Unlock the power of kegel exercises! Discover the specific muscles targeted by these simple yet effective exercises and learn how to strengthen your pelvic floor for improved health and wellness.
Which Muscles Do The Kegel Exercises Strengthen Table of Contents
Understanding the Pelvic Floor Muscles
The pelvic floor is a group of muscles that span the bottom of the pelvis, acting as a supportive hammock for the pelvic organs. These muscles are crucial for proper bladder and bowel control, sexual function, and overall stability of the pelvis.
The primary muscles that make up the pelvic floor are:
- Levator ani: This fan-shaped muscle consists of three parts—the iliococcygeus, pubococcygeus, and puborectalis. It is the largest and most important muscle of the pelvic floor.
- Coccygeus: This triangular muscle sits at the back of the pelvis and helps to support the coccyx (tailbone).
- Obturator internus: While not a direct part of the pelvic floor, this muscle lines the pelvic sidewall and plays a role in stabilizing the pelvis and supporting the pelvic organs.
Role of kegel exercises
kegel exercises, named after their creator, Dr. Arnold Kegel, are designed to strengthen the pelvic floor muscles to prevent or treat pelvic floor disorders such as urinary incontinence, pelvic organ prolapse, and sexual dysfunction. These exercises involve contracting and releasing the pelvic floor muscles to progressively increase muscle strength and endurance.
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Targeted Muscles During kegel exercises
kegel exercises primarily target the following pelvic floor muscles:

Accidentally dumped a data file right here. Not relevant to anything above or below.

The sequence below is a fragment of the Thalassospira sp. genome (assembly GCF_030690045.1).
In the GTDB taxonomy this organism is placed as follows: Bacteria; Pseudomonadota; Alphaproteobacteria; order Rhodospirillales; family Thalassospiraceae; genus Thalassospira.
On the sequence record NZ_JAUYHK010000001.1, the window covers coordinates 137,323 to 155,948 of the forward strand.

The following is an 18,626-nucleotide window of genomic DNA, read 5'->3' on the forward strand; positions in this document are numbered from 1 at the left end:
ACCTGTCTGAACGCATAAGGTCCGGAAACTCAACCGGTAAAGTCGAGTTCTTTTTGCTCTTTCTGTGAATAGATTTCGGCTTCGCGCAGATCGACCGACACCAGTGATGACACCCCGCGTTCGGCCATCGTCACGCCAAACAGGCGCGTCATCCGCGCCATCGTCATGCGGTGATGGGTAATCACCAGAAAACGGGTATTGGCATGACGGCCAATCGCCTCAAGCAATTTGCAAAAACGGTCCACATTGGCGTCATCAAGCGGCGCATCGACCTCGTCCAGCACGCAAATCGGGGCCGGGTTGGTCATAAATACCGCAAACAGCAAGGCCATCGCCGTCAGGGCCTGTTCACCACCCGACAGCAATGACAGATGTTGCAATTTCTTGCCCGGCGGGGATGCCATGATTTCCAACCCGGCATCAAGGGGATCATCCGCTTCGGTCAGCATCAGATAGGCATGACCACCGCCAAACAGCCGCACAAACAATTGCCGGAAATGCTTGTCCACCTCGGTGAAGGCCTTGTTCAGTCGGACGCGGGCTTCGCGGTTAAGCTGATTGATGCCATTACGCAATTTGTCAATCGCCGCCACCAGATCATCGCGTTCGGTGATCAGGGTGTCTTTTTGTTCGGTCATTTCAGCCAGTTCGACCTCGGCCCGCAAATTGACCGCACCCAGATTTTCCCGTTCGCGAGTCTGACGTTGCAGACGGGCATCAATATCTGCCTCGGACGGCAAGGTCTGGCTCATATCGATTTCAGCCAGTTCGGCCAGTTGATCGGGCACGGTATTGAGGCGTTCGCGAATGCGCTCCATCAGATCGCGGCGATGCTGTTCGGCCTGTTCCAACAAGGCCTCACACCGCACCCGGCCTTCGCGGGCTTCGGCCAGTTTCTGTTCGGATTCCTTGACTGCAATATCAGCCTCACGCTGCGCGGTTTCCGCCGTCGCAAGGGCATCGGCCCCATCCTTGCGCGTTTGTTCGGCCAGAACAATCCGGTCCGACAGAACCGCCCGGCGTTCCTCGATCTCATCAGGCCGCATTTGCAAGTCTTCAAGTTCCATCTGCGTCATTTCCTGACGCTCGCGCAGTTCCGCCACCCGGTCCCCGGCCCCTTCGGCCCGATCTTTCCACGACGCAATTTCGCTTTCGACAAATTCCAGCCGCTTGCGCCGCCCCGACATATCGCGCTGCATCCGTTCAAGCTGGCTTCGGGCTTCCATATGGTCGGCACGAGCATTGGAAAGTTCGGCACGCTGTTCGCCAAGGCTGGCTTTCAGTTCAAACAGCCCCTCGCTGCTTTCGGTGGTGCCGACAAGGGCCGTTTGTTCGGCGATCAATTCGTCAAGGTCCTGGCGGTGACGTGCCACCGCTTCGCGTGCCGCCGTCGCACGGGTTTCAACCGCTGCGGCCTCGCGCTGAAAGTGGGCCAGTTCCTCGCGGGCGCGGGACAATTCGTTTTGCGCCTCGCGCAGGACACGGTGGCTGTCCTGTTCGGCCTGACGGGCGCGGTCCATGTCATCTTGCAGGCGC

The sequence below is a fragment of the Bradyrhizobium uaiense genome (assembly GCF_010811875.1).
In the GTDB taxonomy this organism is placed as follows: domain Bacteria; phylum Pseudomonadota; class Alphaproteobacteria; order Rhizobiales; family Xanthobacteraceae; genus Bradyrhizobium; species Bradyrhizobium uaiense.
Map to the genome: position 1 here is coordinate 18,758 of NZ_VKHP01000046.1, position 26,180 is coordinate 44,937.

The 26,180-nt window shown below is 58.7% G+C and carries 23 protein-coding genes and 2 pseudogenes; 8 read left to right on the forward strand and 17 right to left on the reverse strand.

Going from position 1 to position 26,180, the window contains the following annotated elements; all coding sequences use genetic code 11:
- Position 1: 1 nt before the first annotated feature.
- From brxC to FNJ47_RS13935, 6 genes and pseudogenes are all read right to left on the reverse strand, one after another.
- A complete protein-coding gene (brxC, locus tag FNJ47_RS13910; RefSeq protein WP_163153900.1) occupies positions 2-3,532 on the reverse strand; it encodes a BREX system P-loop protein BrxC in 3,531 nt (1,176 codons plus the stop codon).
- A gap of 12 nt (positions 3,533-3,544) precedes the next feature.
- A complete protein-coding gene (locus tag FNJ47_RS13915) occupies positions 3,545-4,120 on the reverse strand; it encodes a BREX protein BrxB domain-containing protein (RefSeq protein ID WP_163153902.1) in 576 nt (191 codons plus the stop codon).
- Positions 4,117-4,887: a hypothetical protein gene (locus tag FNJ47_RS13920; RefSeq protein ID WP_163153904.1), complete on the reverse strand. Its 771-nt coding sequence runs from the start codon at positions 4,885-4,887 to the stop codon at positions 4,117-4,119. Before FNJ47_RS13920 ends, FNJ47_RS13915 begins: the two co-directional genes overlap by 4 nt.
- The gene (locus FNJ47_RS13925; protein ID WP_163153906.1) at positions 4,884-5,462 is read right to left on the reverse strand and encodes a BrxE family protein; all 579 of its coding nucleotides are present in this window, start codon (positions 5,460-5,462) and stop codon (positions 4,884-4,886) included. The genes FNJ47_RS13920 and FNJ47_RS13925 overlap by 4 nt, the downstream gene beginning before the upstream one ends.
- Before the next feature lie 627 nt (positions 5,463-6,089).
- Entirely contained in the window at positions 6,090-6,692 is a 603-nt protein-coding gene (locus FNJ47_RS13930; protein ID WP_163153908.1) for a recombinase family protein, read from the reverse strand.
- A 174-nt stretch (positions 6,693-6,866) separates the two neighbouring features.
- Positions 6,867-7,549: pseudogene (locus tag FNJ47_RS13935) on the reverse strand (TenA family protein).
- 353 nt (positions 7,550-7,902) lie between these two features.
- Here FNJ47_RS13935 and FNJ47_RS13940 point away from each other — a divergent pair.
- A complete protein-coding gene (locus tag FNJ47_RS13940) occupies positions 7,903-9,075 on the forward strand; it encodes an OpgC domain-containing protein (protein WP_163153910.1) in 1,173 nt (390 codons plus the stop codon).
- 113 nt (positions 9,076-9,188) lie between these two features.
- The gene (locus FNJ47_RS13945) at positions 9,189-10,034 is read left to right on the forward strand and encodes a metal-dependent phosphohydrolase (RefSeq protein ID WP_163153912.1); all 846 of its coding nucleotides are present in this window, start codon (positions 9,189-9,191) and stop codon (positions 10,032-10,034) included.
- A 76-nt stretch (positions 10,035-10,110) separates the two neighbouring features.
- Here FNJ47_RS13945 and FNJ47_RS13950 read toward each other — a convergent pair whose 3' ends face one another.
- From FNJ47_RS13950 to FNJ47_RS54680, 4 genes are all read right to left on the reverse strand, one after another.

- Pubococcygeus: This muscle controls urine flow and contracts during orgasm. Strengthening the pubococcygeus can help improve bladder control and enhance sexual pleasure.
- Puborectalis: This muscle is responsible for maintaining fecal continence. Regular kegel exercises can help prevent or alleviate symptoms of fecal incontinence.
- Iliococcygeus: This muscle contributes to overall pelvic floor support and stability. Strengthening iliococcygeus can help prevent or improve pelvic organ prolapse symptoms.
How to Perform kegel exercises
To perform kegel exercises correctly, follow these steps:
- First, identify your pelvic floor muscles by trying to stop the flow of urine during urination or tightening the muscles that prevent you from passing gas.
- Once you have identified the correct muscles, lie down or sit in a comfortable position.
- Contract your pelvic floor muscles, holding the contraction for 5 seconds, then relax for 5 seconds. Repeat this 10 times per session.
- Gradually increase the duration of contraction and relaxation up to 10 seconds as you gain strength. Aim for at least three sessions per day.
- Remember to breathe normally, and avoid tensing your abdominal, buttock, or thigh muscles during the exercises.
Which Muscles Do The kegel exercises Strengthen? Example:
Imagine you are a new mom who has recently given birth. You notice that you sometimes leak urine when you cough or sneeze. To regain control and support your pelvic floor, you decide to begin a routine of daily kegel exercises. After several weeks of consistent practice, you find that your pelvic floor muscles have become stronger and you no longer experience involuntary leakage. Eventually, you also notice improved sexual function and satisfaction.
Congratulations! You now have a better understanding of the muscles kegel exercises target and their importance for optimal pelvic health. By incorporating kegel exercises into your daily routine, you can strengthen your pelvic floor and experience the numerous benefits these simple exercises offer. Share this article with your friends to spread the word about pelvic floor health, and explore our other guides for more information on Pelvic Floor Therapy.